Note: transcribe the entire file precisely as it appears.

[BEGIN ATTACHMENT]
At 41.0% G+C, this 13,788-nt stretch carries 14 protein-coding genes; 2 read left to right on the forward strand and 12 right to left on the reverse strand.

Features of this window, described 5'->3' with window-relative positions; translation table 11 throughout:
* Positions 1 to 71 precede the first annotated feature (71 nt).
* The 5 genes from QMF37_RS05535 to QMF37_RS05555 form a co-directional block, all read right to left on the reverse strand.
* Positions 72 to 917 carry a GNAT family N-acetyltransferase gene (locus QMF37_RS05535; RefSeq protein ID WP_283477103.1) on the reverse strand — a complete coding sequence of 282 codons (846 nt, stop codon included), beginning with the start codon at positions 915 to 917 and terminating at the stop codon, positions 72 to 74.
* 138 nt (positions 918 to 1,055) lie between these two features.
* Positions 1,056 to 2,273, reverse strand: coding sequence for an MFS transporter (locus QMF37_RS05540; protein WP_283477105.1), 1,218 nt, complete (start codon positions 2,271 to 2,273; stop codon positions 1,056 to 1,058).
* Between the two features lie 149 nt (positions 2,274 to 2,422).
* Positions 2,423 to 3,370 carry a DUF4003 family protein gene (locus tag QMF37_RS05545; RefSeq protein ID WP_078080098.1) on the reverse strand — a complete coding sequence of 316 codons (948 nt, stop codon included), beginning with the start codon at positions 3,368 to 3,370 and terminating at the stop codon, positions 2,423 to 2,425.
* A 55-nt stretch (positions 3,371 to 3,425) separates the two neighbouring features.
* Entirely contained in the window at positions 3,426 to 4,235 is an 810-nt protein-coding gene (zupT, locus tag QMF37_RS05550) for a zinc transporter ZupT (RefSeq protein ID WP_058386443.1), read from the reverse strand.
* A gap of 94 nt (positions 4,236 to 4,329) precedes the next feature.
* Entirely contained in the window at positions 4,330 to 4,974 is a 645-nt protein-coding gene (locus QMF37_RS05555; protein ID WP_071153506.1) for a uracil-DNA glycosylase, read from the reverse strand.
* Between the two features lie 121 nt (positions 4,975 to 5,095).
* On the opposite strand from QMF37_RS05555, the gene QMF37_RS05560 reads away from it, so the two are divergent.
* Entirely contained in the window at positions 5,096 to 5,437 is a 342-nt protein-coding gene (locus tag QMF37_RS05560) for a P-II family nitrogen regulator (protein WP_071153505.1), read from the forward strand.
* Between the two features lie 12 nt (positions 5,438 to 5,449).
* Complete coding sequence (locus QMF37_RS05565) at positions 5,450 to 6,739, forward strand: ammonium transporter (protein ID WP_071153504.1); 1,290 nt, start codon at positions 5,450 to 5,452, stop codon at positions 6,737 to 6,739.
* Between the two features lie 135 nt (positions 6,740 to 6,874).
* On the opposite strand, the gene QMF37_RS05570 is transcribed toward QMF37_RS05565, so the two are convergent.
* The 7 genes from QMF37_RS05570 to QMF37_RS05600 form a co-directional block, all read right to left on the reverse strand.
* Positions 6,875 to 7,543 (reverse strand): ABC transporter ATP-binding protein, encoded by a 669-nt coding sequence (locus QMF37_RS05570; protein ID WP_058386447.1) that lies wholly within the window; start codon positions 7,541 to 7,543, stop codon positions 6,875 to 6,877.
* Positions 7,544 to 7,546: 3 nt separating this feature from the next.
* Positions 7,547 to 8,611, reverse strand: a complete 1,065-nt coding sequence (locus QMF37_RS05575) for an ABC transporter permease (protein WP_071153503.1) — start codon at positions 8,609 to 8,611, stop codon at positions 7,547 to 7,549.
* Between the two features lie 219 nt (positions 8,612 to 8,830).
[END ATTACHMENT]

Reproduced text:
At 41.0% G+C, this 13,788-nt stretch carries 14 protein-coding genes; 2 read left to right on the forward strand and 12 right to left on the reverse strand.

Features of this window, described 5'->3' with window-relative positions; translation table 11 throughout:
* Positions 1 to 71 precede the first annotated feature (71 nt).
* The 5 genes from QMF37_RS05535 to QMF37_RS05555 form a co-directional block, all read right to left on the reverse strand.
* Positions 72 to 917 carry a GNAT family N-acetyltransferase gene (locus QMF37_RS05535; RefSeq protein ID WP_283477103.1) on the reverse strand — a complete coding sequence of 282 codons (846 nt, stop codon included), beginning with the start codon at positions 915 to 917 and terminating at the stop codon, positions 72 to 74.
* 138 nt (positions 918 to 1,055) lie between these two features.
* Positions 1,056 to 2,273, reverse strand: coding sequence for an MFS transporter (locus QMF37_RS05540; protein WP_283477105.1), 1,218 nt, complete (start codon positions 2,271 to 2,273; stop codon positions 1,056 to 1,058).
* Between the two features lie 149 nt (positions 2,274 to 2,422).
* Positions 2,423 to 3,370 carry a DUF4003 family protein gene (locus tag QMF37_RS05545; RefSeq protein ID WP_078080098.1) on the reverse strand — a complete coding sequence of 316 codons (948 nt, stop codon included), beginning with the start codon at positions 3,368 to 3,370 and terminating at the stop codon, positions 2,423 to 2,425.
* A 55-nt stretch (positions 3,371 to 3,425) separates the two neighbouring features.
* Entirely contained in the window at positions 3,426 to 4,235 is an 810-nt protein-coding gene (zupT, locus tag QMF37_RS05550) for a zinc transporter ZupT (RefSeq protein ID WP_058386443.1), read from the reverse strand.
* A gap of 94 nt (positions 4,236 to 4,329) precedes the next feature.
* Entirely contained in the window at positions 4,330 to 4,974 is a 645-nt protein-coding gene (locus QMF37_RS05555; protein ID WP_071153506.1) for a uracil-DNA glycosylase, read from the reverse strand.
* Between the two features lie 121 nt (positions 4,975 to 5,095).
* On the opposite strand from QMF37_RS05555, the gene QMF37_RS05560 reads away from it, so the two are divergent.
* Entirely contained in the window at positions 5,096 to 5,437 is a 342-nt protein-coding gene (locus tag QMF37_RS05560) for a P-II family nitrogen regulator (protein WP_071153505.1), read from the forward strand.
* Between the two features lie 12 nt (positions 5,438 to 5,449).
* Complete coding sequence (locus QMF37_RS05565) at positions 5,450 to 6,739, forward strand: ammonium transporter (protein ID WP_071153504.1); 1,290 nt, start codon at positions 5,450 to 5,452, stop codon at positions 6,737 to 6,739.
* Between the two features lie 135 nt (positions 6,740 to 6,874).
* On the opposite strand, the gene QMF37_RS05570 is transcribed toward QMF37_RS05565, so the two are convergent.
* The 7 genes from QMF37_RS05570 to QMF37_RS05600 form a co-directional block, all read right to left on the reverse strand.
* Positions 6,875 to 7,543 (reverse strand): ABC transporter ATP-binding protein, encoded by a 669-nt coding sequence (locus QMF37_RS05570; protein ID WP_058386447.1) that lies wholly within the window; start codon positions 7,541 to 7,543, stop codon positions 6,875 to 6,877.
* Positions 7,544 to 7,546: 3 nt separating this feature from the next.
* Positions 7,547 to 8,611, reverse strand: a complete 1,065-nt coding sequence (locus QMF37_RS05575) for an ABC transporter permease (protein WP_071153503.1) — start codon at positions 8,609 to 8,611, stop codon at positions 7,547 to 7,549.
* Between the two features lie 219 nt (positions 8,612 to 8,830).